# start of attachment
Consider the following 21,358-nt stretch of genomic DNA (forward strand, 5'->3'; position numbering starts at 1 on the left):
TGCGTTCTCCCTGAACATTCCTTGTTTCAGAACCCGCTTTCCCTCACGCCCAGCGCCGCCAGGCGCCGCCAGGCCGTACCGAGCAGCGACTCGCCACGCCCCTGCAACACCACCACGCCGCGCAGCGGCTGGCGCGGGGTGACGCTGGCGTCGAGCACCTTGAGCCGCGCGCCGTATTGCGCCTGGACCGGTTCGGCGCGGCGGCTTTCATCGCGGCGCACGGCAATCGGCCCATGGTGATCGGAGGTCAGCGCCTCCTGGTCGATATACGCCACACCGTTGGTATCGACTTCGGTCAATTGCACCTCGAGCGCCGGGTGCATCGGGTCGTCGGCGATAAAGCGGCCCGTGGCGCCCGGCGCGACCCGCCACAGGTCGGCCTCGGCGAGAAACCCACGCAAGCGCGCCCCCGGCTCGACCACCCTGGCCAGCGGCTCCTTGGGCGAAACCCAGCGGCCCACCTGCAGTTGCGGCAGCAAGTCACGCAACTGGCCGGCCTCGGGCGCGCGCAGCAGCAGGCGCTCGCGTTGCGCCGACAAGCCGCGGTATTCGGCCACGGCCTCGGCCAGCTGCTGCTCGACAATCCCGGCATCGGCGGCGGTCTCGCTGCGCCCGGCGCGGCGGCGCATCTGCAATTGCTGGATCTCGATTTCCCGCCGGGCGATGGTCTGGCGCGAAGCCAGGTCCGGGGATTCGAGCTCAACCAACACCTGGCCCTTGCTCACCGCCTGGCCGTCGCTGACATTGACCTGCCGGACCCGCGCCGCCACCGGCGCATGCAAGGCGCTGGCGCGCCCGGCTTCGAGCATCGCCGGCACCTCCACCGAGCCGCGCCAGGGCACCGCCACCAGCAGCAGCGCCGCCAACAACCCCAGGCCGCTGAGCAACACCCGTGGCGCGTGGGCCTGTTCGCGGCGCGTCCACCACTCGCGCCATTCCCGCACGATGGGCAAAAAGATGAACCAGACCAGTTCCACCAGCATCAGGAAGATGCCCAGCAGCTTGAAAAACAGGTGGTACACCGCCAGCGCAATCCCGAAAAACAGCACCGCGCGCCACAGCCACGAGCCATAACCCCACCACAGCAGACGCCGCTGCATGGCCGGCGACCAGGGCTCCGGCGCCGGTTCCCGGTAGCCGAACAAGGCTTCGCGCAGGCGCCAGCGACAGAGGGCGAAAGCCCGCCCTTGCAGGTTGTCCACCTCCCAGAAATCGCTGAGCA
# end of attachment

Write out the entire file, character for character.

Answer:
Consider the following 21,358-nt stretch of genomic DNA (forward strand, 5'->3'; position numbering starts at 1 on the left):
TGCGTTCTCCCTGAACATTCCTTGTTTCAGAACCCGCTTTCCCTCACGCCCAGCGCCGCCAGGCGCCGCCAGGCCGTACCGAGCAGCGACTCGCCACGCCCCTGCAACACCACCACGCCGCGCAGCGGCTGGCGCGGGGTGACGCTGGCGTCGAGCACCTTGAGCCGCGCGCCGTATTGCGCCTGGACCGGTTCGGCGCGGCGGCTTTCATCGCGGCGCACGGCAATCGGCCCATGGTGATCGGAGGTCAGCGCCTCCTGGTCGATATACGCCACACCGTTGGTATCGACTTCGGTCAATTGCACCTCGAGCGCCGGGTGCATCGGGTCGTCGGCGATAAAGCGGCCCGTGGCGCCCGGCGCGACCCGCCACAGGTCGGCCTCGGCGAGAAACCCACGCAAGCGCGCCCCCGGCTCGACCACCCTGGCCAGCGGCTCCTTGGGCGAAACCCAGCGGCCCACCTGCAGTTGCGGCAGCAAGTCACGCAACTGGCCGGCCTCGGGCGCGCGCAGCAGCAGGCGCTCGCGTTGCGCCGACAAGCCGCGGTATTCGGCCACGGCCTCGGCCAGCTGCTGCTCGACAATCCCGGCATCGGCGGCGGTCTCGCTGCGCCCGGCGCGGCGGCGCATCTGCAATTGCTGGATCTCGATTTCCCGCCGGGCGATGGTCTGGCGCGAAGCCAGGTCCGGGGATTCGAGCTCAACCAACACCTGGCCCTTGCTCACCGCCTGGCCGTCGCTGACATTGACCTGCCGGACCCGCGCCGCCACCGGCGCATGCAAGGCGCTGGCGCGCCCGGCTTCGAGCATCGCCGGCACCTCCACCGAGCCGCGCCAGGGCACCGCCACCAGCAGCAGCGCCGCCAACAACCCCAGGCCGCTGAGCAACACCCGTGGCGCGTGGGCCTGTTCGCGGCGCGTCCACCACTCGCGCCATTCCCGCACGATGGGCAAAAAGATGAACCAGACCAGTTCCACCAGCATCAGGAAGATGCCCAGCAGCTTGAAAAACAGGTGGTACACCGCCAGCGCAATCCCGAAAAACAGCACCGCGCGCCACAGCCACGAGCCATAACCCCACCACAGCAGACGCCGCTGCATGGCCGGCGACCAGGGCTCCGGCGCCGGTTCCCGGTAGCCGAACAAGGCTTCGCGCAGGCGCCAGCGACAGAGGGCGAAAGCCCGCCCTTGCAGGTTGTCCACCTCCCAGAAATCGCTGAGCA